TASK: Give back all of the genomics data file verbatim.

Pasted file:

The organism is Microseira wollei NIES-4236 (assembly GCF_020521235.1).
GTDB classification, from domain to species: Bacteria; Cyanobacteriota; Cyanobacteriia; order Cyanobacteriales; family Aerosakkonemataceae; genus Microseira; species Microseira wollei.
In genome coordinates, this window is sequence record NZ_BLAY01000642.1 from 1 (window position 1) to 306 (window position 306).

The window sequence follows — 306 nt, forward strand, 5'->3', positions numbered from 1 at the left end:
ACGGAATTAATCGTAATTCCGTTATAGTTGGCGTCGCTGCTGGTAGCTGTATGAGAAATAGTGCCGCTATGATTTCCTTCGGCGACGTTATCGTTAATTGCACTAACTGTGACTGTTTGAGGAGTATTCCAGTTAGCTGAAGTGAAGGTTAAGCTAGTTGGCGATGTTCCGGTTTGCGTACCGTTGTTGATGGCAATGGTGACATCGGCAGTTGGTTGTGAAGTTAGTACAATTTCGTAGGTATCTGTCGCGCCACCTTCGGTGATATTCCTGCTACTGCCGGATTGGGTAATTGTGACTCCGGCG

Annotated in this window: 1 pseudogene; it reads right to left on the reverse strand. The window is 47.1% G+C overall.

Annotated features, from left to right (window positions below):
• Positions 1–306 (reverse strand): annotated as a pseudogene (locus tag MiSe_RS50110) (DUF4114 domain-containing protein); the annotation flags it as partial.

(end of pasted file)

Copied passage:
The organism is Microseira wollei NIES-4236 (assembly GCF_020521235.1).
GTDB classification, from domain to species: Bacteria; Cyanobacteriota; Cyanobacteriia; order Cyanobacteriales; family Aerosakkonemataceae; genus Microseira; species Microseira wollei.
In genome coordinates, this window is sequence record NZ_BLAY01000642.1 from 1 (window position 1) to 306 (window position 306).

The window sequence follows — 306 nt, forward strand, 5'->3', positions numbered from 1 at the left end:
ACGGAATTAATCGTAATTCCGTTATAGTTGGCGTCGCTGCTGGTAGCTGTATGAGAAATAGTGCCGCTATGATTTCCTTCGGCGACGTTATCGTTAATTGCACTAACTGTGACTGTTTGAGGAGTATTCCAGTTAGCTGAAGTGAAGGTTAAGCTAGTTGGCGATGTTCCGGTTTGCGTACCGTTGTTGATGGCAATGGTGACATCGGCAGTTGGTTGTGAAGTTAGTACAATTTCGTAGGTATCTGTCGCGCCACCTTCGGTGATATTCCTGCTACTGCCGGATTGGGTAATTGTGACTCCGGCG

Annotated in this window: 1 pseudogene; it reads right to left on the reverse strand. The window is 47.1% G+C overall.

Annotated features, from left to right (window positions below):
• Positions 1–306 (reverse strand): annotated as a pseudogene (locus tag MiSe_RS50110) (DUF4114 domain-containing protein); the annotation flags it as partial.